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Strongman Tips



VIP Strength Advisor
Sep 15, 2010
IF YOU CAN'T TWIST THE TOP OFF A JAR OF SALSA FOR your girlfriend, she's not going to give a damn what your max bench is. In fact, she may begin to wonder if you've been going to the gym at all. (Either way, you'll have some explaining to do.) When you lift weights, people expect you to be strong, but functional strength--the ability to put your muscle to use in athletic and everyday tasks--requires more muscle activity and effort than most conventional gym exercises can offer.

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In other words, working out with the same old weights and exercises can leave you with a body that's all "show" and no "go." The solution: strongman training--like the kind you see on ESPN's World's Strongest Man competition. We talked to three strongman experts to bring you five exercises that you can do at home to increase your functional strength, burn fat, and improve your ability to lift bigger weights in the gym. Consider this: When you get to the point where you can lift Atlas stones and monster-truck tires, barbells and dumbbells are a piece of cake.


YOU NEED: Two objects of equal weight with handles. Heavy dumbbells, weight plates, or buckets filled with sand or water work great.

HOW TO DO IT: "Simple," says Mark Philippi, MF's "Strongman" adviser and former two-time finalist in the World's Strongest Man contest. "Just pick up the weights, one in each hand, and walk briskly, as far as you can in one direction until you have to set them down." To protect your back, keep good posture (your shoulders pulled back and your head as upright as possible). That's one set. Do 1-3 sets, resting 5-10 minutes between each set.

GREAT FOR: Your legs, core, and grip. After a few weeks of farmer's walks, you'll find that your ability to hold on to the bar during chinups and deadlifts has greatly improved, allowing you to perform more reps.


YOU NEED: Stones of various shapes and sizes (but none so small that you can handle them with one hand) and a retention wall or solid surface that's about chest-high. (You'll need room to stack several stones.) If you want the perfectly smooth Atlas stones you see strongmen lift on TV, you can mold your own with materials available at

HOW TO DO IT: "Lift as many stones onto the platform as you can in the shortest time," says Philippi. "When you can lift all the stones quickly, find bigger ones" Again, protect your back by keeping it naturally arched, and focus on using your legs, not your arms, as you lift.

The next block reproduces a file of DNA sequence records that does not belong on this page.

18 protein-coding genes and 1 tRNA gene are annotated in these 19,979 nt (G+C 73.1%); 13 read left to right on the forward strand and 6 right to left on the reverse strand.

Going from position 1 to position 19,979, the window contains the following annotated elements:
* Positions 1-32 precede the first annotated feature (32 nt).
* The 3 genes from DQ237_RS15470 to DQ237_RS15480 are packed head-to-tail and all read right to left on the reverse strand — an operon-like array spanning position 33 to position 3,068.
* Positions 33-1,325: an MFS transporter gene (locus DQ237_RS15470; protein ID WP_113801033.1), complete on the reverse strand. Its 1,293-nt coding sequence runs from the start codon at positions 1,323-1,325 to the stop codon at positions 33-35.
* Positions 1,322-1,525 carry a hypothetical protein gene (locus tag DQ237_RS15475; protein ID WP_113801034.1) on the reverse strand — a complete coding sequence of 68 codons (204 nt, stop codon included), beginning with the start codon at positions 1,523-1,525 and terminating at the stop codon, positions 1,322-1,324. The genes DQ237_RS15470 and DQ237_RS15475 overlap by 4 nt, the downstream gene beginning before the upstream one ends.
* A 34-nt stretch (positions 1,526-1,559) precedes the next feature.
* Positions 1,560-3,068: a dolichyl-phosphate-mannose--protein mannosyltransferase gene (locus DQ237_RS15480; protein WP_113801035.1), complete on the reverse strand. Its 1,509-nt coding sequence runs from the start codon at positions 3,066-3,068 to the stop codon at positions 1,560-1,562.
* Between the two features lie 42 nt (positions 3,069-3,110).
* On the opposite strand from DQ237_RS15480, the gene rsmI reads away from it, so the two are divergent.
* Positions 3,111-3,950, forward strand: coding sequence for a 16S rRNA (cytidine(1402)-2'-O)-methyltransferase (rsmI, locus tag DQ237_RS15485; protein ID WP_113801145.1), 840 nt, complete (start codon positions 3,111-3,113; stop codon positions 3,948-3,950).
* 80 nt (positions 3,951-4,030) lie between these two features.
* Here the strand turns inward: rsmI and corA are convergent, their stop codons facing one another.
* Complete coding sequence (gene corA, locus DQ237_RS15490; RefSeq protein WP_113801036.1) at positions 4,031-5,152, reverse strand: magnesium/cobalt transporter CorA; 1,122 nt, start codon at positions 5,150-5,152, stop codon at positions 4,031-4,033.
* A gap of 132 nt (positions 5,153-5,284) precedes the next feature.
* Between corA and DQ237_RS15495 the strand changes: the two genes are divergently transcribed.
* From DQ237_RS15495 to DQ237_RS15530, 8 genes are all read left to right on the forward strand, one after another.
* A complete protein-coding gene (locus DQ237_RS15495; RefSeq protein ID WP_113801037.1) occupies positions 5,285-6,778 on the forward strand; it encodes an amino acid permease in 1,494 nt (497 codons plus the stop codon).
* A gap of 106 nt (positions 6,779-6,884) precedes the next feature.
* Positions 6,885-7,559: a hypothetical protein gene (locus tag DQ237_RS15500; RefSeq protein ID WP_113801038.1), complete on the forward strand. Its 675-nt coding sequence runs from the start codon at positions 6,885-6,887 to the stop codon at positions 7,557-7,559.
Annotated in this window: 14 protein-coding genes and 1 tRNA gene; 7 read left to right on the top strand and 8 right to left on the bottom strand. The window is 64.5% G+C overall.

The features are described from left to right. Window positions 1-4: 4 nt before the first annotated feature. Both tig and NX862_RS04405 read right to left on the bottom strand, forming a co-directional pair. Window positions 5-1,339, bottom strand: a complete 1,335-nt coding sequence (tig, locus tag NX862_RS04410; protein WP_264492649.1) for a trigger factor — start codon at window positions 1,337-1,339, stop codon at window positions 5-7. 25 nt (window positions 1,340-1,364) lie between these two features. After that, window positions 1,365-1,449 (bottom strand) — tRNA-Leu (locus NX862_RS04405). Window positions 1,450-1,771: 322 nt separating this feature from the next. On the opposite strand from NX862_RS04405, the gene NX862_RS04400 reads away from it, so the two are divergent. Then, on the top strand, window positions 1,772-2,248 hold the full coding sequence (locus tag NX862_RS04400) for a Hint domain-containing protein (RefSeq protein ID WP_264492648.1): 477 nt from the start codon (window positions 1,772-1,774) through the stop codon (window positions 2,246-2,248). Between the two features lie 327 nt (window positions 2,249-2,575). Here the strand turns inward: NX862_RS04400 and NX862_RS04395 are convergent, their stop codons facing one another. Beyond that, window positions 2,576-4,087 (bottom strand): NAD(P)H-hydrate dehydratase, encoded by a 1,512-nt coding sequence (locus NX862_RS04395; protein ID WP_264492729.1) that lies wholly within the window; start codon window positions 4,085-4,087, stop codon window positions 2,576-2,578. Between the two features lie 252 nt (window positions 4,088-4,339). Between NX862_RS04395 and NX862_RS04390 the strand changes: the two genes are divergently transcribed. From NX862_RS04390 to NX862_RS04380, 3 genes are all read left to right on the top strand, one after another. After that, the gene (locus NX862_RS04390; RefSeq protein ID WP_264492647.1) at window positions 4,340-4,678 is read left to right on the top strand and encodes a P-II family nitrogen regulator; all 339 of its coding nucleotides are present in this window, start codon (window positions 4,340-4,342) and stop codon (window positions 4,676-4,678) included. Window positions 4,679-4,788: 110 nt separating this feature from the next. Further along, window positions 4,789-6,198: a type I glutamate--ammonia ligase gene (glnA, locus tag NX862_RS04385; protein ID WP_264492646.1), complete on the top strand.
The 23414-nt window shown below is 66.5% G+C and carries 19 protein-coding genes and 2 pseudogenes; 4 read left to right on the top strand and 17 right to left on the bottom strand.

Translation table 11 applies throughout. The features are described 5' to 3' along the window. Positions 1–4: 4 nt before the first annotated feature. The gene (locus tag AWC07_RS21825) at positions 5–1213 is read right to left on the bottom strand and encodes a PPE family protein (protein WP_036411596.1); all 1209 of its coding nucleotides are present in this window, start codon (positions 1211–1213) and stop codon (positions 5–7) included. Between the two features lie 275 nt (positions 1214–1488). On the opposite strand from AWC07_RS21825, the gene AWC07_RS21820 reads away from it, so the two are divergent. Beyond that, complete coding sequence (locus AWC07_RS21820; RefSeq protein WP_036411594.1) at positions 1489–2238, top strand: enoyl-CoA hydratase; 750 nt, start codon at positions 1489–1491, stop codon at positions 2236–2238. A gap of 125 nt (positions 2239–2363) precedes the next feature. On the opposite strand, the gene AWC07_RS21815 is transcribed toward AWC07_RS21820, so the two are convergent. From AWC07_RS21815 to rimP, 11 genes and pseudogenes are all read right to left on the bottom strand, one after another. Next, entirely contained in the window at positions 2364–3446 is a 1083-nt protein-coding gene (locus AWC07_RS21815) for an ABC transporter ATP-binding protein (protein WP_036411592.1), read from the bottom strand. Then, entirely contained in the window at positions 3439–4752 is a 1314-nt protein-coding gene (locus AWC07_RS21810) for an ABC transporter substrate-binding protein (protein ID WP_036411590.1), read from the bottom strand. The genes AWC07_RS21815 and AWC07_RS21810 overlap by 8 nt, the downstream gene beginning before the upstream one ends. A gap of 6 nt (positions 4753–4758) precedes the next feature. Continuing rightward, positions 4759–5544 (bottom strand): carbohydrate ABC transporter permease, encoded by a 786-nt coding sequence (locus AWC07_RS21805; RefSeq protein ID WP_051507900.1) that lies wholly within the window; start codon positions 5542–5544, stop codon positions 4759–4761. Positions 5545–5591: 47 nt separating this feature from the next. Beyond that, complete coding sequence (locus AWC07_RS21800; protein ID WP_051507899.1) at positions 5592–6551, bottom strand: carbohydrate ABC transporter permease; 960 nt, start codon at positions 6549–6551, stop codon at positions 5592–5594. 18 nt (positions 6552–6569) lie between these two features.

GREAT FOR: All your deadlifting muscles--your legs, lower back, and forearms--which will help improve your performance at almost any other lift or activity.


YOU NEED: A large tractor tire (200 to 300 pounds),available at any garage or tire depot center that deals with trucks and tractors. (BTW: They're free.)

HOW TO DO IT: Lay the tire flat on the ground and crouch close behind it, arching your back as much as possible. Grab the underside of the tire underhand and explode upward. When you're almost standing, put your knee under the tire to hold it as you shift your hand position--placing your hands against the side of the tire--and explosively push it over. That's one rep. For a steady-rolling fat-loss workout, "Do drop sets," says Larry Jusdanis, C.S.C.S., a Canadian strongman training expert. Here's how they're done: Perform eight total reps, rest one minute, then do seven reps and rest 55 seconds. Continue dropping the number of reps by one and the rest periods by five seconds until you're down to just one rep after 30 seconds rest.

GREAT FOR: Your entire "posterior chain"--your lower back, glutes, hamstrings, and calves and nearly every pushing muscle in your body, including your chests and triceps. The power you develop will translate to a better bench press in no time.


YOU NEED: A 6- to 12-pound sledgehammer and a tractor tire.

HOW TO DO IT: Stand a foot or so away from the tire and hold the hammer with both hands--since you're a beginner, choke up on it. Raise the hammer over your head, bending your wrists at the top so it lowers behind you and its head rests in the small of your back. (Your body should be fully extended, your abs stretched.) Now explosively swing the hammer downward, onto the tire, bending your knees as you follow through. Warning: You must have a strong grip and precise aim--you don't want the hammer to land to the left or the right or worse, bounce up into your skull. When the hammer bounces to about a foot above the tire, resist the rebound and hold the hammer in place for a one-second pause. That's one rep. "Do as many reps as you can in a minute, then rest 60 seconds," says Jusdanis. That's one set. Perform 4-10 total sets, changing your hand position on the hammer each set to activate different muscles.

GREAT FOR: Core power--this move trains your abs and lower back to stabilize and balance your body quickly, an advantage in any sport. It also hits your abs through their entire range of motion.